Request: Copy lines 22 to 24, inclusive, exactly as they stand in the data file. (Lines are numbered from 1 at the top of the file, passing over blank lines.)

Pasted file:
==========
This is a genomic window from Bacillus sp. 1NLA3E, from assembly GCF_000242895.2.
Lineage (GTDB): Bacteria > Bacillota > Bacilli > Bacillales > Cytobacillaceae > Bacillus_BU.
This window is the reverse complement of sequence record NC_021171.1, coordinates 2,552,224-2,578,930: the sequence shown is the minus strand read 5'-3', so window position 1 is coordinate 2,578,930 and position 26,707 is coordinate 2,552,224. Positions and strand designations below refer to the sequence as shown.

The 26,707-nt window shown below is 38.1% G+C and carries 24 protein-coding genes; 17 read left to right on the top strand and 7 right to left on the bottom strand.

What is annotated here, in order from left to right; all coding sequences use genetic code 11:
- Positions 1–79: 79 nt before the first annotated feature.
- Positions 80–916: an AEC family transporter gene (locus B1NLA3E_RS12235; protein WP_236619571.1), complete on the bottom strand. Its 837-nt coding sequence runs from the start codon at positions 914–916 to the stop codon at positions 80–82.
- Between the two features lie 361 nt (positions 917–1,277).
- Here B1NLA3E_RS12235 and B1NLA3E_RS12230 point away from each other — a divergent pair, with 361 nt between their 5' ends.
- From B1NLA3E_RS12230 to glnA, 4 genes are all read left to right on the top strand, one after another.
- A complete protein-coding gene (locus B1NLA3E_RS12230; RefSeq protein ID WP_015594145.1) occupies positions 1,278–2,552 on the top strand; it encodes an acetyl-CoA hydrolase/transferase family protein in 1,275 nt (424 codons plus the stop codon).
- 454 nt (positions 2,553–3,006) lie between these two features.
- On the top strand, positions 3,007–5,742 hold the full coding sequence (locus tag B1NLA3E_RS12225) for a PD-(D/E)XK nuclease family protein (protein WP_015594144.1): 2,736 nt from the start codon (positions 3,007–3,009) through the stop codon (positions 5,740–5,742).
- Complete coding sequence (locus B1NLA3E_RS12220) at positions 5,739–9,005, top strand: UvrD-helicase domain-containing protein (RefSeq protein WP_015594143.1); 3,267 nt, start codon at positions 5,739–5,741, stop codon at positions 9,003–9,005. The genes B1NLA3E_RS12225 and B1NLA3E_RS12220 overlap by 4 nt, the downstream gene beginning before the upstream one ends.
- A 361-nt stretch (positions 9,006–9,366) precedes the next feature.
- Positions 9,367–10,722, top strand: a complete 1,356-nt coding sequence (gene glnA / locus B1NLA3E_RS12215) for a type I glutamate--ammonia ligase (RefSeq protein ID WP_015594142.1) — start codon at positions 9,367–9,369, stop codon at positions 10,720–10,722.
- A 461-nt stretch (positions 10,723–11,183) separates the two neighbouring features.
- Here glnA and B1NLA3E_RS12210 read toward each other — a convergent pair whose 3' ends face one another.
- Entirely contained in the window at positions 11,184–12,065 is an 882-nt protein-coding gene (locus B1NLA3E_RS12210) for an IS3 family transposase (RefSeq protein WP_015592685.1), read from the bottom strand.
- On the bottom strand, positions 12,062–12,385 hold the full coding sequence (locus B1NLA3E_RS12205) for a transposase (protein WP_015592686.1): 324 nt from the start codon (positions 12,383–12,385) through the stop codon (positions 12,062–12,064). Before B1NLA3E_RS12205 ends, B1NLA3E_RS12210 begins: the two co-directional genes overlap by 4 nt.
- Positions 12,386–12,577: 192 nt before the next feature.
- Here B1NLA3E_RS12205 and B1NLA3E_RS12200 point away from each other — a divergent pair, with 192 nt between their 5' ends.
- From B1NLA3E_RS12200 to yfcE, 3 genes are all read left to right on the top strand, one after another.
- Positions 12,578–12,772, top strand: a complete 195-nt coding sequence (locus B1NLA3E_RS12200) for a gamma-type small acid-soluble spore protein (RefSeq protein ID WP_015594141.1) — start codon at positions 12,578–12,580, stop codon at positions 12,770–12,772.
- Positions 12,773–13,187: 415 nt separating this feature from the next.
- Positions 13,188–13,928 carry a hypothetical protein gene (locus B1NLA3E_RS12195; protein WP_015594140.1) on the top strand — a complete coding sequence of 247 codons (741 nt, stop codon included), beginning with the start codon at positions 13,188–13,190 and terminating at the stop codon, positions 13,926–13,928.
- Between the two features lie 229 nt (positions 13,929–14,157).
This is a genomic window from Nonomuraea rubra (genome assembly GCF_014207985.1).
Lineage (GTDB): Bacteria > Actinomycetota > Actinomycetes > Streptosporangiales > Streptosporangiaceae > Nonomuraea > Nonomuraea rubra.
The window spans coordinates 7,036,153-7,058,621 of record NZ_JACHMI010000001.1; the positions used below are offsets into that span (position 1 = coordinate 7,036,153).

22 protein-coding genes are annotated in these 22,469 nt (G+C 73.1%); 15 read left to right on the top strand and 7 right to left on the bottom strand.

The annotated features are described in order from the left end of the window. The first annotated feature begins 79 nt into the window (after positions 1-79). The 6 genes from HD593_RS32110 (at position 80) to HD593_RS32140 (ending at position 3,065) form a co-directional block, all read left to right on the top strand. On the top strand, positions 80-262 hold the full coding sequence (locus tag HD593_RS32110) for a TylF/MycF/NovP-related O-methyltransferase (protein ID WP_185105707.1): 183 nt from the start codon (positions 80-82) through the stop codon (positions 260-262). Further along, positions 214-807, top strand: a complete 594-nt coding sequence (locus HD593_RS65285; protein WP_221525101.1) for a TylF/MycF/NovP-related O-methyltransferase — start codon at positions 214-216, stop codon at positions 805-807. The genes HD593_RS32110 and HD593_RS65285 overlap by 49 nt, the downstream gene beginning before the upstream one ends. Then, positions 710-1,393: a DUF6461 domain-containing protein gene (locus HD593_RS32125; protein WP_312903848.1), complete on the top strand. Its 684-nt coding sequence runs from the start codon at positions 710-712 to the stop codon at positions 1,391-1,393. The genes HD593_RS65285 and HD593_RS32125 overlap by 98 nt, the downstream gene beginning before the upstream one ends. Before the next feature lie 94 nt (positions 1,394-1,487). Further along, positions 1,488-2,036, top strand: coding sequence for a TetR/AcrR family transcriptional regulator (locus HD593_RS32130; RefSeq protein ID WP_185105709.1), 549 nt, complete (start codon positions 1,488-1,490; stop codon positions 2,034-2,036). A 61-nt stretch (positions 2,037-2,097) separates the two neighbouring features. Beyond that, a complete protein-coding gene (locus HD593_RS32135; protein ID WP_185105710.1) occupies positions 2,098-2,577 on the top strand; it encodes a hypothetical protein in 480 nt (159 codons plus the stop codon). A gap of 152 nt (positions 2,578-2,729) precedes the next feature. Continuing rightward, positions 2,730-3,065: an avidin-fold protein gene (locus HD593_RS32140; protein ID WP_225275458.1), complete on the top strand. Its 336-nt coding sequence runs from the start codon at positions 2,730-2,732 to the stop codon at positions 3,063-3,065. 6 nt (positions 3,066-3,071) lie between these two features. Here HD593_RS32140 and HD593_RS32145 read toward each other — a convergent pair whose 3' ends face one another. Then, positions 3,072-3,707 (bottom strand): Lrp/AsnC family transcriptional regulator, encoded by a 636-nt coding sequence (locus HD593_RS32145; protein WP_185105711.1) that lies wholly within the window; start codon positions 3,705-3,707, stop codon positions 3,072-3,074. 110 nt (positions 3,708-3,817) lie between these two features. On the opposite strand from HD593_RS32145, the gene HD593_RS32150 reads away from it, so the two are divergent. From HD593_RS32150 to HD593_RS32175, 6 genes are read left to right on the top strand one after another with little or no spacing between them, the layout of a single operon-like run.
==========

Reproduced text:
- Here B1NLA3E_RS12205 and B1NLA3E_RS12200 point away from each other — a divergent pair, with 192 nt between their 5' ends.
- From B1NLA3E_RS12200 to yfcE, 3 genes are all read left to right on the top strand, one after another.
- Positions 12,578–12,772, top strand: a complete 195-nt coding sequence (locus B1NLA3E_RS12200) for a gamma-type small acid-soluble spore protein (RefSeq protein ID WP_015594141.1) — start codon at positions 12,578–12,580, stop codon at positions 12,770–12,772.